In addition, MMR also includes an online ESafeDeposit Box feature that enables users to securely store any important document in a virtual “lock box” and access them anytime from anywhere using an Internet-connected computer or PDA. These documents can include Advanced Directives, Wills, insurance policies, birth certificates, photos of Family, Pets and Property, and more. MMR is clearly one of the most complete user-friendly Personal Health Records available today (I can provide details).

    I would encourage you to visit MMR and set up a complimentary account. Simply go to and sign up using registration code MMRBLOG. I would be interested in your experience and hope that you will include us in any further discussions of Personal Health Records. I could also send you more information by email or snail mail (the latter allows me to send a bit more than I’d want to clog your email with). Recently, we sent out a release about MMR Pro, which will better enable physicians to put patient records into secure, online accounts.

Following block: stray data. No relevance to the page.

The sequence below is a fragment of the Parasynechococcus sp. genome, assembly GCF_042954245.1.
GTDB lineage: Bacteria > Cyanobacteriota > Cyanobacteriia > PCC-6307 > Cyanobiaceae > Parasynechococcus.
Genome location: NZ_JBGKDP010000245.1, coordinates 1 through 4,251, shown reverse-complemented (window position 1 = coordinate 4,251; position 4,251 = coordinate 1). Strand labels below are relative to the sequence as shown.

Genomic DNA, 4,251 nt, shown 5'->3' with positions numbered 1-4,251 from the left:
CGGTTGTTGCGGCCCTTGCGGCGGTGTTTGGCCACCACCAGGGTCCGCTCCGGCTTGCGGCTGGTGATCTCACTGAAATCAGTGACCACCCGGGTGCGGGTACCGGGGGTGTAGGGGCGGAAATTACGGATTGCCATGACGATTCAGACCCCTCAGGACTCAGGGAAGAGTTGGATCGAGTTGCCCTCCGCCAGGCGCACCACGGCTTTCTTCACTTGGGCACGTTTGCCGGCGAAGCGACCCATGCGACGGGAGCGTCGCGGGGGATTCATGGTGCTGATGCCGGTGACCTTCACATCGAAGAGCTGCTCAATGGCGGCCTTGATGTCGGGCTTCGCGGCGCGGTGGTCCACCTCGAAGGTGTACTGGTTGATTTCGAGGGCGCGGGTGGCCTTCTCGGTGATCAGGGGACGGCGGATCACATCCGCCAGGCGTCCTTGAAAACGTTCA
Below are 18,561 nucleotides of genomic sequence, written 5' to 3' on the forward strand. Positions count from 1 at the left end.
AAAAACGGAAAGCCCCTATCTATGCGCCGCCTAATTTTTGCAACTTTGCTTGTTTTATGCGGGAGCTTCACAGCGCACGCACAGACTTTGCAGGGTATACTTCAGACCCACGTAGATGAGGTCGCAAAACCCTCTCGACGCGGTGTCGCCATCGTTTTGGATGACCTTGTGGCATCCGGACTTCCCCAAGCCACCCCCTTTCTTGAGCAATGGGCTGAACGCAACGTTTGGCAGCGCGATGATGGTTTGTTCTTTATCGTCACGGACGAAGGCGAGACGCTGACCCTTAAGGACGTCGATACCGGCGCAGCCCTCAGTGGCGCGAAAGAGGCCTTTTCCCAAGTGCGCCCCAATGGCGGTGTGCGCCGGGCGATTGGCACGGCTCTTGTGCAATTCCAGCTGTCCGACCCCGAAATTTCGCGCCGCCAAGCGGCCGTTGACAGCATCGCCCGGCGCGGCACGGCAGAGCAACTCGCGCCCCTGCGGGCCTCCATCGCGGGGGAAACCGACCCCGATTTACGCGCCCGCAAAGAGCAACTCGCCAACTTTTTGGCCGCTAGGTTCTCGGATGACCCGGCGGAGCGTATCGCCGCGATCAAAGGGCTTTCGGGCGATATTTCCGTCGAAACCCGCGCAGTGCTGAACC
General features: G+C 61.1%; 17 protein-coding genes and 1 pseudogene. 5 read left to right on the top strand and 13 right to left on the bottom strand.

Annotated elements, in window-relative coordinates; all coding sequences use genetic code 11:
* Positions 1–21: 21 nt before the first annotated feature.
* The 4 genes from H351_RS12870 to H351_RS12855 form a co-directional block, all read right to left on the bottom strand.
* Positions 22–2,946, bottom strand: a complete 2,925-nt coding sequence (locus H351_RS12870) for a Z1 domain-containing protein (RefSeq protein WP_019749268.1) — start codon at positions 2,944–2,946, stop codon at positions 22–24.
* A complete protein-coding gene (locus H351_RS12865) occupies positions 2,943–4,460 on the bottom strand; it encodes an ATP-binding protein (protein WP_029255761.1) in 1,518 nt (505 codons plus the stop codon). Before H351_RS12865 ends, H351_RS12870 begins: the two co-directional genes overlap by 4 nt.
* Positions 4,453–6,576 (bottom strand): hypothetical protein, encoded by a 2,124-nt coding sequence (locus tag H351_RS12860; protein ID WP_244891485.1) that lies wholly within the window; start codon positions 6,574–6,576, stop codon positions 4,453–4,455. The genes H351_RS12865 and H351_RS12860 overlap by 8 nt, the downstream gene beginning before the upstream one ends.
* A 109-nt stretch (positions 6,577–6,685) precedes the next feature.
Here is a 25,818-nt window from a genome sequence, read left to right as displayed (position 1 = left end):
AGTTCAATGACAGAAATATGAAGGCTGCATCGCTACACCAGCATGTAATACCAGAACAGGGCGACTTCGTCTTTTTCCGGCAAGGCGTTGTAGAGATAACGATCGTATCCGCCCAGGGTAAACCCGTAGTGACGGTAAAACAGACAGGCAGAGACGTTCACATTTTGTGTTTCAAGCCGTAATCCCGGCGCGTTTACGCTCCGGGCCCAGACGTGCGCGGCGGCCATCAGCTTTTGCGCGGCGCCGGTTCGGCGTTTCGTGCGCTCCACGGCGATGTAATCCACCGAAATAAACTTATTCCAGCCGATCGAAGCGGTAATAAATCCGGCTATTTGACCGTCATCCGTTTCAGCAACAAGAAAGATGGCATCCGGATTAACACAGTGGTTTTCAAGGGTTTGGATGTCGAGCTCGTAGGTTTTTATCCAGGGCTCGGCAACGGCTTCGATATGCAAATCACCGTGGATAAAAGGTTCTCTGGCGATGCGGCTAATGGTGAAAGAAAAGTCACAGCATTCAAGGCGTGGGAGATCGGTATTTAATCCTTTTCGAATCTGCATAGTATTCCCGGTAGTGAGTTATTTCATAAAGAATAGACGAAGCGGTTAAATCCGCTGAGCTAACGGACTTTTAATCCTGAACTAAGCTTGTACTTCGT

Scott S. Smith
    Director of Public Relations
    11000 Santa Monica Blvd. #430
    Los Angeles CA 90067
    Ext 123 (Cell: 310/254-4051)